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Leyland Skeptics Irrational: Detroit Tigers Are Doing Just Fine

The Tigers are 17-18, so it's time for the armchair-general managers to come out of the floorboards and call for the heads of Jim Leyland, Lloyd McClendon, David Dombrowski–-you name it.

It's true the Tigers were the prohibitive favorite to win their division leading into Opening Day, but it never ceases to amaze how a fanbase can so quickly and magnanimously provide "solutions" for a ballclub hovering at a .500 win percentage. As if, suddenly, they have figured out that Jim Leyland and his coaching staff do not know what they are doing.

Rarely does a fanbase ask itself, "Are we jumping the gun? Is there something Jim Leyland knows that we don't?"

If skeptics asked themselves these questions honestly and sincerely, they'd come to know that the answer to the last question is a resounding “yes.” Jim Leyland does know something that we don't.

He knows enough to be the winningest manager currently still active in baseball. He knows enough to have won over 1,600 games, and a World Series ring. 

What's most important, however, is just as recently as last season, he was experienced enough to take a struggling team (17-18) to end the season 95-67, winning the division. He knew not to panic.

Coincidentally, 35 games into this year, Jim Leyland's Tigers are at 17-18. He is not panicking.

When he took the Marlins to their first WS championship in '97, his team was at 19-16. He has shown the ability to manage a team through rough patches.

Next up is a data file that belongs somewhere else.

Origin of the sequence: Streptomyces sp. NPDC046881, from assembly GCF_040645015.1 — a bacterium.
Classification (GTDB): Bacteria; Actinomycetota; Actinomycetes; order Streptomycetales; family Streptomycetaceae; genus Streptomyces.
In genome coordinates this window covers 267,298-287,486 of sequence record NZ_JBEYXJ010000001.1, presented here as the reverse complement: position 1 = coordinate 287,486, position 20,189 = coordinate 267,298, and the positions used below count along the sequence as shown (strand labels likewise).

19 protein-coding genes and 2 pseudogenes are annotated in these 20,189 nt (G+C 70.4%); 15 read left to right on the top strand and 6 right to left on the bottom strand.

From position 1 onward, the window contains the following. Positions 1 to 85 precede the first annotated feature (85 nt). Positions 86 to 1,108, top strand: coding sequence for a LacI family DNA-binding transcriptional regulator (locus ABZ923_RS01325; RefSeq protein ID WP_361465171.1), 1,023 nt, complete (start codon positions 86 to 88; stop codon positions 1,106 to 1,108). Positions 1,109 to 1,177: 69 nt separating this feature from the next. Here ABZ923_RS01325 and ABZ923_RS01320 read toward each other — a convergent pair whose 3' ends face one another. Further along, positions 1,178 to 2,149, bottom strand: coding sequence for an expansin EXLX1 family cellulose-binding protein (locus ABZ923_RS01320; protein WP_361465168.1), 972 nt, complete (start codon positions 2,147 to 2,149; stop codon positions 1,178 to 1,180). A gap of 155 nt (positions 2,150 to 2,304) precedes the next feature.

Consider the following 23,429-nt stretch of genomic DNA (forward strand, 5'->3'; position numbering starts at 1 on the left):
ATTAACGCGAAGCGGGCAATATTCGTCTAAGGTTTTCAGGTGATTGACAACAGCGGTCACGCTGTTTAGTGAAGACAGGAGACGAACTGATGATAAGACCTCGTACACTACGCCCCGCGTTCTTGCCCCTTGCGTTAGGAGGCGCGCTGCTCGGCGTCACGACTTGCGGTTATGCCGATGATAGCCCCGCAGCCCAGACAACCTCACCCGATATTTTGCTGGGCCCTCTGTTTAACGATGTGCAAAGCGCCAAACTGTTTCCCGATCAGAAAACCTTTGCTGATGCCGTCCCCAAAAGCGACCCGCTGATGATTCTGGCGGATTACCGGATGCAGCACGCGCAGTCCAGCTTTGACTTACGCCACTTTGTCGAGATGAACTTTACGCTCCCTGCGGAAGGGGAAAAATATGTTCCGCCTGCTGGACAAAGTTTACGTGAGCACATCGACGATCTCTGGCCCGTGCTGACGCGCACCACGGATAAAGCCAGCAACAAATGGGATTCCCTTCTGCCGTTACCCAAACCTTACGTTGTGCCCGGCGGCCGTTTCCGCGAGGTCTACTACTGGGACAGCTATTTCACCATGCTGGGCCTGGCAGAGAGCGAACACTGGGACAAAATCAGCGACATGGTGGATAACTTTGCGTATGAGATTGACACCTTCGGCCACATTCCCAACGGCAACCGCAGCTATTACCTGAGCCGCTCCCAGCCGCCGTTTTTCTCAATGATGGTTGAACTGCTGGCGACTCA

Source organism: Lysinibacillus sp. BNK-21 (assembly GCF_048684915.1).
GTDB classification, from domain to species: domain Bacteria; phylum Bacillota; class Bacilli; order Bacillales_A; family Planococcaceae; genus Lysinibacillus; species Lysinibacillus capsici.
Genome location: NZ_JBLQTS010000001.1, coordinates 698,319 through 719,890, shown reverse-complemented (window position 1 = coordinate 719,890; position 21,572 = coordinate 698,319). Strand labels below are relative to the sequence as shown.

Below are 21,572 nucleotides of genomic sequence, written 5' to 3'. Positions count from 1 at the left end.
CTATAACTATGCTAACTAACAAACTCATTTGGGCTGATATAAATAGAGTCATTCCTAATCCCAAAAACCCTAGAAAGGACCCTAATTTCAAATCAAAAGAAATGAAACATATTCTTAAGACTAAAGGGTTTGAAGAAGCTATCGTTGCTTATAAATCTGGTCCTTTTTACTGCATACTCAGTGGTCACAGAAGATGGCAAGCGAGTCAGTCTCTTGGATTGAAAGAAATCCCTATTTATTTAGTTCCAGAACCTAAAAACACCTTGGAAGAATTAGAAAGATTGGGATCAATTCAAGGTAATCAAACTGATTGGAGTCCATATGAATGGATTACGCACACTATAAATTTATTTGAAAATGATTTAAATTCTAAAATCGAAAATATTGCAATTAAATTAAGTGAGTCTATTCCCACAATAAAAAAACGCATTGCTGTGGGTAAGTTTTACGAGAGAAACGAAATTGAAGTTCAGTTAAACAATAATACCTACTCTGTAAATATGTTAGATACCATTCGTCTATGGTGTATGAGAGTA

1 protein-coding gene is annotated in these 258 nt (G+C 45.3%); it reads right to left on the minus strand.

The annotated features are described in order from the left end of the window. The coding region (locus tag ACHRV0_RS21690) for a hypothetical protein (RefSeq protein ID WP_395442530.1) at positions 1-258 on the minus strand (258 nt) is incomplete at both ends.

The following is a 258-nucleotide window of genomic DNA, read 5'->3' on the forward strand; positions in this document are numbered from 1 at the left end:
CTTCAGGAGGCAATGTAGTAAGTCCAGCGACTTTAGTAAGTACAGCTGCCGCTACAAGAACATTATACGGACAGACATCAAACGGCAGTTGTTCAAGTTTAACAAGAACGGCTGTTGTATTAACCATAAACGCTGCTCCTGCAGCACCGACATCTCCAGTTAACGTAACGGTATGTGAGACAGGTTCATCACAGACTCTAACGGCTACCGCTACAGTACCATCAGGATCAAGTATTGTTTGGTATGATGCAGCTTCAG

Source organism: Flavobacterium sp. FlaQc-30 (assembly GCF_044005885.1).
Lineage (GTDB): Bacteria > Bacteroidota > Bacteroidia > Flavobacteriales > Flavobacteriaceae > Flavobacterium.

Here is something skeptics don't know about Leyland: Even though he'd never say it openly, he knows the AL Central is weak. He's not a dimwit. He knows he has plenty of time. Critics of Leyland think they have him all figured out, and that Leyland simply doesn't get it. But, the skipper is biding his time. 

He has plenty of weapons, some of which are very cold right now, and some of which are very young. He understands that it's too early to fire his hitting coach, give up on hitters or unnecessarily stretch rookie pitchers out.

My case and point for this is last night's early removal of Drew Smyly. Leyland pulled him after giving up four runs over five innings. The Tigers had the lead, 5-4. And to fans' dismay, Leyland pulled Smyly after throwing only 69 pitches.

On initial thought, one might find this to have been the wrong move; the rookie's outing went relatively smoothly. Smyly settled down each time he gave up runs, and his pitch count was quite low.

On second thought, careful consideration and a bit of intellectual respect paid to Jim Leyland reveals a different answer. Leyland isn't required to leave the rookie in. This isn't September. The Tigers are two games out in a very weak division. What's the point in sending the kid back out to potentially get rattled when you have a fresh bullpen that needs work?

Leyland understands the consequence of losing a game, and sometimes chooses to risk it on the behalf of a few struggling players needing to prove themselves worthy. Leyland also uses these opportunities to give call-ups innings at the major league level, and to give his underachieving hitters more at-bats. This sort of early season managing pays dividends down the stretch. 

Compared to the years past, Leyland seems quite calm in his postgame interviews, even after losing games. This year, he seems more relaxed.

Leyland knows what he's doing and rest assured, when the time comes, he will not be resting players as often. He won't baby his pitchers, nor will he tolerate poor batting in the lineup. This is Jim Leyland's track record—easy-breezy starts, no kid-gloves down the stretch. Lest we forget last year's torrid finish of 20-6.

The Tigers skipper has been around the block. He's seen better divisions, and he's managed good teams before. He deserves a bit more respect than he's getting. Fans should know that he's not panicked, and they shouldn't be either.


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